Denial Is an Inside Job

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Erin Snow

Most people think of denial as the lies addicts tell and the secrets they keep to protect their addiction. And these external manifestations of denial are certainly part of the process. But they are hardly the start of the process. Denial begins inside the addict.

For starters, addicts lie to themselves, repeating their lies over and over until they believe them. Think about cable news channels espousing the opinions they want viewers to buy into as facts. They do this loudly and repeatedly until their viewers start to believe that those opinions are indeed the truth. Denial works the same way. If porn addicts repeatedly tell themselves that looking at porn isn’t cheating and isn’t harming their relationship, they eventually come to believe it.

Addicts can also keep secrets from themselves, a psychological process known as compartmentalization. Once again, we can use cable news networks to illustrate. What Network 1 is reporting as a top story, Network 2 may ignore completely, acting as if Network 1 is making things up. For viewers of Network 2, what Network 1 is reporting becomes a false narrative—easily overlooked, ignored, and even forgotten. Viewers of each network hear, believe, and remember only what they want to hear, believe, and remember.

Addicts are the same. When addicts engage in behaviors that create shame, they open a box in their mind, shove the memory of what they’ve done into the box, slam the lid, and slap a lock on the box. Then, they shove the box into the deepest, darkest corner of their mind and ignore it. Until their addiction pushes them to engage in that same behavior again, at which time they repeat the compartmentalization process.

The important point of this discussion, whether denial occurs with lies or secrets, is that denial is an inside job. Addicts lie to and keep secrets from themselves first. It is only later that those lies and secrets are externalized. And when that happens, addicts sincerely expect others to believe them. Because they swallow their own dishonesty, their behaviors, no matter how crazy, seem utterly reasonable to them, and they fully expect the rest of the world to agree.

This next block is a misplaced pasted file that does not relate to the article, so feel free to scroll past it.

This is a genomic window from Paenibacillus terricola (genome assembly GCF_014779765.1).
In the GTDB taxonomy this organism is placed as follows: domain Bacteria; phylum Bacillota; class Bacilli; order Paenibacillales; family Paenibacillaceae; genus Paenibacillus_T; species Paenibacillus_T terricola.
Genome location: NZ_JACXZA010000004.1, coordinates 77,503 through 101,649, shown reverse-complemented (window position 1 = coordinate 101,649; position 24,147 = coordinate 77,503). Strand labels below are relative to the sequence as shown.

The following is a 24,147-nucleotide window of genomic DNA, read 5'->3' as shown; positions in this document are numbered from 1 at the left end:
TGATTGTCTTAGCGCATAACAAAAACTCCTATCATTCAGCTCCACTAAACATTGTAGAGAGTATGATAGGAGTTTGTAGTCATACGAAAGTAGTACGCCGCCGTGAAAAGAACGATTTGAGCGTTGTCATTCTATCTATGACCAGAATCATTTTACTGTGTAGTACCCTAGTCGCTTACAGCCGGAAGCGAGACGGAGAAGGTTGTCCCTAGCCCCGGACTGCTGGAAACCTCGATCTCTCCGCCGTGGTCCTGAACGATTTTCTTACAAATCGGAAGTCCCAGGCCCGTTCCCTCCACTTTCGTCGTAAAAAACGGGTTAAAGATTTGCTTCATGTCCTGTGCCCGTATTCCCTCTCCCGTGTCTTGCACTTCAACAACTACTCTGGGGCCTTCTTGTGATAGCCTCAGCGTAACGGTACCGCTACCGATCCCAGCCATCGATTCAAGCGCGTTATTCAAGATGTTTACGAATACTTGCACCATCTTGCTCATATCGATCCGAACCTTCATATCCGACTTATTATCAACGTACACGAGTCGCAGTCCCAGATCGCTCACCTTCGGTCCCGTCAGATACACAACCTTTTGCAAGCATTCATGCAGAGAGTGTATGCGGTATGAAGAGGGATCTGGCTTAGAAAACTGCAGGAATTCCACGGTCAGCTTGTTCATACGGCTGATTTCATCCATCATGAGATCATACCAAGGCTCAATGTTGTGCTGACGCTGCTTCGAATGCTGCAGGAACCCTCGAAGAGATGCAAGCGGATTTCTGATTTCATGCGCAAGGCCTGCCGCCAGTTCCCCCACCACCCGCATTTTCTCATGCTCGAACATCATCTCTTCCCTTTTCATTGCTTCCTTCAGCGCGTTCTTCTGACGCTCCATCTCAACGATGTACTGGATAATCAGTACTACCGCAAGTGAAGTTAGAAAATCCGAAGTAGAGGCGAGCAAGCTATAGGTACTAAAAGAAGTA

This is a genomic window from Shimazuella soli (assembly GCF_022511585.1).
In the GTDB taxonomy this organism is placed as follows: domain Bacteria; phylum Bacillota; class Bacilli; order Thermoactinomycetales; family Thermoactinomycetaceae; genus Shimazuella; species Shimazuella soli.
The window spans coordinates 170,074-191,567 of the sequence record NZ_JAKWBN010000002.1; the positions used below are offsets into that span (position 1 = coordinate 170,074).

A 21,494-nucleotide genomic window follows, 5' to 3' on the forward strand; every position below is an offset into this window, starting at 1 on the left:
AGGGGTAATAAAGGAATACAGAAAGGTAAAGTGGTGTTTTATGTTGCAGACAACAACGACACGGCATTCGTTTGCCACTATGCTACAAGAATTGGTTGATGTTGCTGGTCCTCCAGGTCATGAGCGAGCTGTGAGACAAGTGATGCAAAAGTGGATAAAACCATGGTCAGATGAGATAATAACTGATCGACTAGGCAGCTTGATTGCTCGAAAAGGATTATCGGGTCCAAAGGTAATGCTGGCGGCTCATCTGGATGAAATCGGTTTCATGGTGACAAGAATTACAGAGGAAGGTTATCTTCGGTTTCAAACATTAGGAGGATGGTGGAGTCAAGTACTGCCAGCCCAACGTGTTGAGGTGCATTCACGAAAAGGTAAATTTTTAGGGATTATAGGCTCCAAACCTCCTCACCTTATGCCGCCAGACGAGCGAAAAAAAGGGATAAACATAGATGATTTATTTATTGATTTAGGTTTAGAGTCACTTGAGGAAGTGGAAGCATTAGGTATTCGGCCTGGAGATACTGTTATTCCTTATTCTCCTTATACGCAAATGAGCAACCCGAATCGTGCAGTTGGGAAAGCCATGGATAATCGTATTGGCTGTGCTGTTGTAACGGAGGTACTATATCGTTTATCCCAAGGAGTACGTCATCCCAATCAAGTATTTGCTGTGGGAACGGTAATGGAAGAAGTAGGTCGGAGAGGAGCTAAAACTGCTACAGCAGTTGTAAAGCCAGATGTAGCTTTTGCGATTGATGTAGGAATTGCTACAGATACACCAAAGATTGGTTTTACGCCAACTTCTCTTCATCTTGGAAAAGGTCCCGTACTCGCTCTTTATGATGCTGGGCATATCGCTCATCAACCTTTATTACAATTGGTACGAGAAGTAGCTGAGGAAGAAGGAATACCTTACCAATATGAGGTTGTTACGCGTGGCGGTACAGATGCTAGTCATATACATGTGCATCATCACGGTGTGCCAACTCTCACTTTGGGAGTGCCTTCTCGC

The rest of the world, of course, can easily see through an addict’s smokescreen, but addicts either cannot or will not, instead remaining mired in the murky muck of denial until their functional world disintegrates into a continually escalating series of addiction-related consequences. Porn addicts do not intend to distance themselves from their families, friendships, and lives, yet they end up in these very circumstances, arriving there incrementally as their denial overwhelms their better judgment.

Over time, courtesy of their denial, porn addicts become less able (and less willing) to see the connection between their increasing personal problems and their porn use. Often, they are deaf to the concerns, complaints, and criticisms of those around them—even those they profess to care about—and they correspondingly devalue and dismiss (or blame) those who try to point out their problem. Instead of accepting that they may have a serious issue, they ignore attempted interventions and accuse others of nagging, being prudish and restrictive, not understanding them, or asking too much of them. They do this not because they don’t care but to protect their addiction.

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If you or a loved one are struggling with sex, porn, or substance/sex addiction, Seeking Integrity can help. In addition to residential rehab, we offer low-cost online workgroups for male sex addicts and male porn addicts new to recovery. Click HERE for information on our Sex Addiction Workgroup. Click HERE for information on our Porn Addiction workgroup.